As Yugoslav Deputy Prime Minister, Vuk Draskovic had a high profile in the early weeks of the Nato strikes, appearing regularly on Western TV channels. But he was sacked following comments he made publicly criticising his country's handling of the crisis. An official statement said he had been dismissed for expressing views "in contradiction with the positions of the federal government".
Draskovic is sometimes portrayed as a liberal, but his rise to prominence in the 1980s was based on his espousal of the Serbian nationalist cause. This found expression in his writing - as a journalist and novelist - and later in his political career.
One of the founders of the political opposition when multi-party politics was allowed in 1990, he was seen as the most prominent opposition figure in Serbia during the 1990s.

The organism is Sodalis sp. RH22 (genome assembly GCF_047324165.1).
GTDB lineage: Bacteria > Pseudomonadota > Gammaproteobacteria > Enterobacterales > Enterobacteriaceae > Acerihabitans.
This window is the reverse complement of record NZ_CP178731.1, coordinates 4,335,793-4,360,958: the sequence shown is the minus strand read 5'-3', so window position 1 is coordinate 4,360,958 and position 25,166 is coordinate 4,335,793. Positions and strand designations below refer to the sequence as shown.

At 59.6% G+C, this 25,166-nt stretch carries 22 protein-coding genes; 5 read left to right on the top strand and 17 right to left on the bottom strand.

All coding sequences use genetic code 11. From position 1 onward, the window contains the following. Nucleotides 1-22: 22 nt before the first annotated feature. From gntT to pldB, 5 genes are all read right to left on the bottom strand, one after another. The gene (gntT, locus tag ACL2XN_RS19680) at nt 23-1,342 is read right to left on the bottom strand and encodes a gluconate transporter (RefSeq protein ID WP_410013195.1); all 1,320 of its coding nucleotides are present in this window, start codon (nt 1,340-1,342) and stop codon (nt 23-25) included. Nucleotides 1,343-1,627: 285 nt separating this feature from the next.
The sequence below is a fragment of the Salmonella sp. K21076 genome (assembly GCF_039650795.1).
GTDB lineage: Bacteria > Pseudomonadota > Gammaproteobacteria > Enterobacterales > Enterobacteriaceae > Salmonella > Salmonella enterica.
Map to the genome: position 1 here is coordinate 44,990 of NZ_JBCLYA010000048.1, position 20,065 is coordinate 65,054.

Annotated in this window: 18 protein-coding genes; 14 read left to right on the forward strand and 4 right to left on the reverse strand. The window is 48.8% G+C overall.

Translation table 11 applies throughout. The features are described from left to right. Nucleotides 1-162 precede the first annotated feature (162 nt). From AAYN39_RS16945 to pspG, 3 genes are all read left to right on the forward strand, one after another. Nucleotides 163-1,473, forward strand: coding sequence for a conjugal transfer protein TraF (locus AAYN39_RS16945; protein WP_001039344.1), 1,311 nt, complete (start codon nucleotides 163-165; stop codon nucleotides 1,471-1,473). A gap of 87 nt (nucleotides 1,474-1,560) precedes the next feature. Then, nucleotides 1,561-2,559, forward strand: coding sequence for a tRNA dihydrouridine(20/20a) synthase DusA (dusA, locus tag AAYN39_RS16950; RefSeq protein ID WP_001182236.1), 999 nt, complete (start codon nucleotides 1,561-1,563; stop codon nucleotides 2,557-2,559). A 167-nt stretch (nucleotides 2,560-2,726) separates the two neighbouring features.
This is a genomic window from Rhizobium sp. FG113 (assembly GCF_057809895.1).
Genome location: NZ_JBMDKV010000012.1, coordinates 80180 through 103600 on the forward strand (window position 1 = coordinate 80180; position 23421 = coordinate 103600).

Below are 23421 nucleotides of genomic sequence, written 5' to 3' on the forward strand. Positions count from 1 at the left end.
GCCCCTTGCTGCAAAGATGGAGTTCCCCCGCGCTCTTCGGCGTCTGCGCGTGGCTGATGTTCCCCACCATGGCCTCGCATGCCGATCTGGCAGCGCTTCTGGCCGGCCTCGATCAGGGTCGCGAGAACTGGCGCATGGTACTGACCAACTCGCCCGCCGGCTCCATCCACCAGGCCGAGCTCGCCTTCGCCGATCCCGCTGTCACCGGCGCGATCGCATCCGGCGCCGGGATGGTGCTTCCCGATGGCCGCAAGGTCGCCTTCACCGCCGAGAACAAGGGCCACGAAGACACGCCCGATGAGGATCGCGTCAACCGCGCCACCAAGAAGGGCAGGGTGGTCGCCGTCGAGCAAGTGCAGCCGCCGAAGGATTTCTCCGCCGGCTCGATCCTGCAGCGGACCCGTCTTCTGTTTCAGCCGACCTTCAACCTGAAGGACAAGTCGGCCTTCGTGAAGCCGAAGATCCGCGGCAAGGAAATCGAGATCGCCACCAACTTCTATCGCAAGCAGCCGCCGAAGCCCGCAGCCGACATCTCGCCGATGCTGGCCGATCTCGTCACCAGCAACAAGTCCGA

When his SPO party was invited to join the Yugoslav federal government in January 1999, Draskovic showed no hesitation in taking up the offer to serve under Milosevic - notwithstanding the fact that after the Bosnian war he had said he would gladly send Milosevic to stand trial before the war crimes tribunal. Through this political marriage of convenience, Draskovic achieved a long-term ambition - a place in government. But his dismissal at the first public sign of disagreement with Milosevic was a clear illustration of who wielded the real power.
Political rivalry kept Draskovic apart from other opposition groups calling for Milosevic's resignation after the Nato campaign and it was not until January 2000 that he joined the anti-Milosevic coalition.
In October 1999 he was the only survivor in a road accident that killed a number of his SPO colleagues, which many believed was a government-inspired assassination attempt on him.